Effects of atmospheric dynamics and aerosols on the fraction of supercooled water clouds
- 1Key Laboratory for Semi-Arid Climate Change of the Ministry of Education, College of Atmospheric Sciences, Lanzhou University, Lanzhou, China
- 2Graduate School of Fisheries Science and Environmental Studies, Nagasaki University, Nagasaki, Japan
Abstract. Based on 8 years of (January 2008–December 2015) cloud phase information from the GCM-Oriented Cloud-Aerosol Lidar and Infrared Pathfinder Satellite Observation (CALIPSO) Cloud Product (GOCCP), aerosol products from CALIPSO and meteorological parameters from the ERA-Interim products, the present study investigates the effects of atmospheric dynamics on the supercooled liquid cloud fraction (SCF) during nighttime under different aerosol loadings at global scale to better understand the conditions of supercooled liquid water gradually transforming to ice phase.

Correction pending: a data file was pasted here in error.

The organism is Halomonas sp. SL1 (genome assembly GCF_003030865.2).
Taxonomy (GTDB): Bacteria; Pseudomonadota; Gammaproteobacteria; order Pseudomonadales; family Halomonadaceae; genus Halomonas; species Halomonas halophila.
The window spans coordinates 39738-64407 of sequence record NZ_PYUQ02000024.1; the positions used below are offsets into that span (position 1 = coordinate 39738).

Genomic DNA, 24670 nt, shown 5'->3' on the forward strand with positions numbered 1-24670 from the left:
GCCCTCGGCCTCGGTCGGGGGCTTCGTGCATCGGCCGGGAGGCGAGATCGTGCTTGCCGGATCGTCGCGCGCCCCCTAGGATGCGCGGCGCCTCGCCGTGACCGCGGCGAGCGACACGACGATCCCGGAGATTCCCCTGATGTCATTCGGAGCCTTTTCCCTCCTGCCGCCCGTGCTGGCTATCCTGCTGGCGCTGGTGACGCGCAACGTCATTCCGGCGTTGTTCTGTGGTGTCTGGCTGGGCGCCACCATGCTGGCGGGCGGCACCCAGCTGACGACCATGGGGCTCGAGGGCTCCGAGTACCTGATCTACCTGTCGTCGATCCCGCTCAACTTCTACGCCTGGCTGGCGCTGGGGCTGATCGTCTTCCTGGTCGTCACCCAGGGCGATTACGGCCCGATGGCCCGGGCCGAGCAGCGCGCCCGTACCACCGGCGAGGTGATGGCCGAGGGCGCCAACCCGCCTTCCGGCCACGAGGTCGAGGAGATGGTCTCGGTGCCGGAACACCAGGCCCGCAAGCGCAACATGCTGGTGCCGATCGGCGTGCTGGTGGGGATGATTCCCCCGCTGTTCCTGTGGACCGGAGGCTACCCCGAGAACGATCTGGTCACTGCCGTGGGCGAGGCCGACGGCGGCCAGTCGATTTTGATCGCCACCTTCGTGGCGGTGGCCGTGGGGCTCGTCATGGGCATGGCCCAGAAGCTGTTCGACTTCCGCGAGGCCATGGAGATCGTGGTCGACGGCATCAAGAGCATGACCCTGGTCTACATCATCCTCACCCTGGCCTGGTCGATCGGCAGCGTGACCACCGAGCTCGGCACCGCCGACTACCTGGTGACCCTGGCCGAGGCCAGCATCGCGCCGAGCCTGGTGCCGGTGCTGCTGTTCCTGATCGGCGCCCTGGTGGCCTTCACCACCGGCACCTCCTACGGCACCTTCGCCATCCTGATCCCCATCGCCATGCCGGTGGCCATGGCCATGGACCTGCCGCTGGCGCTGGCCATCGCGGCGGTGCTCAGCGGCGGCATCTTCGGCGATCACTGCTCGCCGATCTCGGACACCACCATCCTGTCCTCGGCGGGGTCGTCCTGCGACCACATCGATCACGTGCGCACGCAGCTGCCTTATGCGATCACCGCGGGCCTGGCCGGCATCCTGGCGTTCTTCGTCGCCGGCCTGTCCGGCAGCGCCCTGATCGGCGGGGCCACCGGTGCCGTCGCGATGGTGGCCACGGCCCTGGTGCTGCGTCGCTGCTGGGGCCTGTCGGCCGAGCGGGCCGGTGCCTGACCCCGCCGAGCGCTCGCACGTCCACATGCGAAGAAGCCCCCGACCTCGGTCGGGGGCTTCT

Statistical results indicate that aerosols' effect on nucleation cannot fully explain all SCF changes, especially in those regions where aerosols' effect on nucleation is not a first-order influence (e.g., due to low ice nuclei aerosol frequency). By performing the temporal and spatial correlations between SCFs and different meteorological factors, this study presents specifically the relationship between SCF and different meteorological parameters under different aerosol loadings on a global scale. We find that the SCFs almost decrease with increasing of aerosol loading, and the SCF variation is closely related to the meteorological parameters but their temporal relationship is not stable and varies with the different regions, seasons and isotherm levels. Obviously negative temporal correlations between SCFs versus vertical velocity and relative humidity indicate that the higher vertical velocity and relative humidity the smaller SCFs. However, the patterns of temporal correlation for lower-tropospheric static stability, skin temperature and horizontal wind are relatively more complex than those of vertical velocity and humidity. For example, their close correlations are predominantly located in middle and high latitudes and vary with latitude or surface type. Although these statistical correlations have not been used to establish a certain causal relationship, our results may provide a unique point of view on the phase change of mixed-phase cloud and have potential implications for further improving the parameterization of the cloud phase and determining the climate feedbacks.